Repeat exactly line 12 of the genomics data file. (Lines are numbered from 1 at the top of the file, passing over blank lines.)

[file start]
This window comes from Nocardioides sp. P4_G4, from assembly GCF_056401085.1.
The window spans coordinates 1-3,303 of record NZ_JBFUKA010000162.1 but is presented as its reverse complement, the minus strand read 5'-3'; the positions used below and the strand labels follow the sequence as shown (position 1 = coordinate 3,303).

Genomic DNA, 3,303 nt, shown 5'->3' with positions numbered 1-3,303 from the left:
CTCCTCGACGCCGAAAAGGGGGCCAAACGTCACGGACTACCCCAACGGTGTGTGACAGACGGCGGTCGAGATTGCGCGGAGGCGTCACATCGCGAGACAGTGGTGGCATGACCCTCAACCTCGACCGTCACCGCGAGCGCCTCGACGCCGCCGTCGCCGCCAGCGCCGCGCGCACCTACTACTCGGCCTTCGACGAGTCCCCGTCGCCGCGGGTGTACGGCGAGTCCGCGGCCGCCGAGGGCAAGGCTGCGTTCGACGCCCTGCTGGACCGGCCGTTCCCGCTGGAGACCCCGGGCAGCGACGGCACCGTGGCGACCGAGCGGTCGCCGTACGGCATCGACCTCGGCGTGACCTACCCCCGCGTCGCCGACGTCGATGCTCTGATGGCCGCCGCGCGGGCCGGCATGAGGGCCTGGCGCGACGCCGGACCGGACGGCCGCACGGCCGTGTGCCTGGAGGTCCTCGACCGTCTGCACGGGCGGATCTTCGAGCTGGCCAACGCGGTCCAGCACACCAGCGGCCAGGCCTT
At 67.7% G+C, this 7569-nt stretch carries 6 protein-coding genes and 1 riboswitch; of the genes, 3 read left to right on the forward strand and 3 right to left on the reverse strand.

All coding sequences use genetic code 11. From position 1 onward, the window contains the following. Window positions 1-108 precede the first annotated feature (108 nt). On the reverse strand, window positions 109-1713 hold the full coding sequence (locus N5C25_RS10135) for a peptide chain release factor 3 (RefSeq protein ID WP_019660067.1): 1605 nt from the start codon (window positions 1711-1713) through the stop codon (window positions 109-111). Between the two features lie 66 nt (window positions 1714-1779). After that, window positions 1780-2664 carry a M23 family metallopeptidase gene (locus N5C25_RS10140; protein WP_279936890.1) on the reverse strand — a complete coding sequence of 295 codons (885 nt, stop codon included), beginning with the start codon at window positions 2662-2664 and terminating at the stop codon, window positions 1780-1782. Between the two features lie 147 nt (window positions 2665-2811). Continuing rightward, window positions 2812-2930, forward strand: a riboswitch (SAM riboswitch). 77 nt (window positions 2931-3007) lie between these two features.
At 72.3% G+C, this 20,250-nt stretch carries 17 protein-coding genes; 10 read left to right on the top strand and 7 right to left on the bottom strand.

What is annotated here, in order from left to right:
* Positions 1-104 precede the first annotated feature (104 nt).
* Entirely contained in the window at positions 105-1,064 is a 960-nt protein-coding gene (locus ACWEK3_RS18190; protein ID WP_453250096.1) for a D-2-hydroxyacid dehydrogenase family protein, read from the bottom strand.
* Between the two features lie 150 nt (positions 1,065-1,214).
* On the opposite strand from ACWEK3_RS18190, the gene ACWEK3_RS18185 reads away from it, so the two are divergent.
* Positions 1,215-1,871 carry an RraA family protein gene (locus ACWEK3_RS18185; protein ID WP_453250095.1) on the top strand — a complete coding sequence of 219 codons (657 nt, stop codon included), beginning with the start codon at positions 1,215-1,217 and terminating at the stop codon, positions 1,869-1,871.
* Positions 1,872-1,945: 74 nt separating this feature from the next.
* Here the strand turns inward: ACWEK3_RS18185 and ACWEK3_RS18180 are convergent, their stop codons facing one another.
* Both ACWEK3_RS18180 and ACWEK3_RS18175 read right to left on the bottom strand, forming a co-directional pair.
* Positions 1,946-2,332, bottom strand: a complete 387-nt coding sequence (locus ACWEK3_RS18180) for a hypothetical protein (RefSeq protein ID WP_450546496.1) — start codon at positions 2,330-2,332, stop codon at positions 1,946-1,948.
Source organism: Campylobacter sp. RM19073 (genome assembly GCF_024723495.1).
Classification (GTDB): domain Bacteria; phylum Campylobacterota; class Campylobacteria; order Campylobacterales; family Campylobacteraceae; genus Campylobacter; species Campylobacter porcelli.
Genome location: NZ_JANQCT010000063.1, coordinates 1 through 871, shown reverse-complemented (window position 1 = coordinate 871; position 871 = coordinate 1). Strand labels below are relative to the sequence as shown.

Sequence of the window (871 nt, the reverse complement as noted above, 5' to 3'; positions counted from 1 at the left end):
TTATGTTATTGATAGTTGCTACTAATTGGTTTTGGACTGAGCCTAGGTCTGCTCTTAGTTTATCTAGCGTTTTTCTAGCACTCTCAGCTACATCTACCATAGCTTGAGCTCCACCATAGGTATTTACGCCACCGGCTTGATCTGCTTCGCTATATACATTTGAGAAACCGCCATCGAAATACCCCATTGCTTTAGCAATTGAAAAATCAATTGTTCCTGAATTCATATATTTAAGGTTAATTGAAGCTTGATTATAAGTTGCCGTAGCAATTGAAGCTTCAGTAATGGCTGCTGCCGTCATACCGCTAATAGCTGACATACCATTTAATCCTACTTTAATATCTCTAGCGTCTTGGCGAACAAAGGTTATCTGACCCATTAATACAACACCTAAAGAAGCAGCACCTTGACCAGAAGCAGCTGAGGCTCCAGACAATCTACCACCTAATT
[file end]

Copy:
* On the opposite strand from ACWEK3_RS18190, the gene ACWEK3_RS18185 reads away from it, so the two are divergent.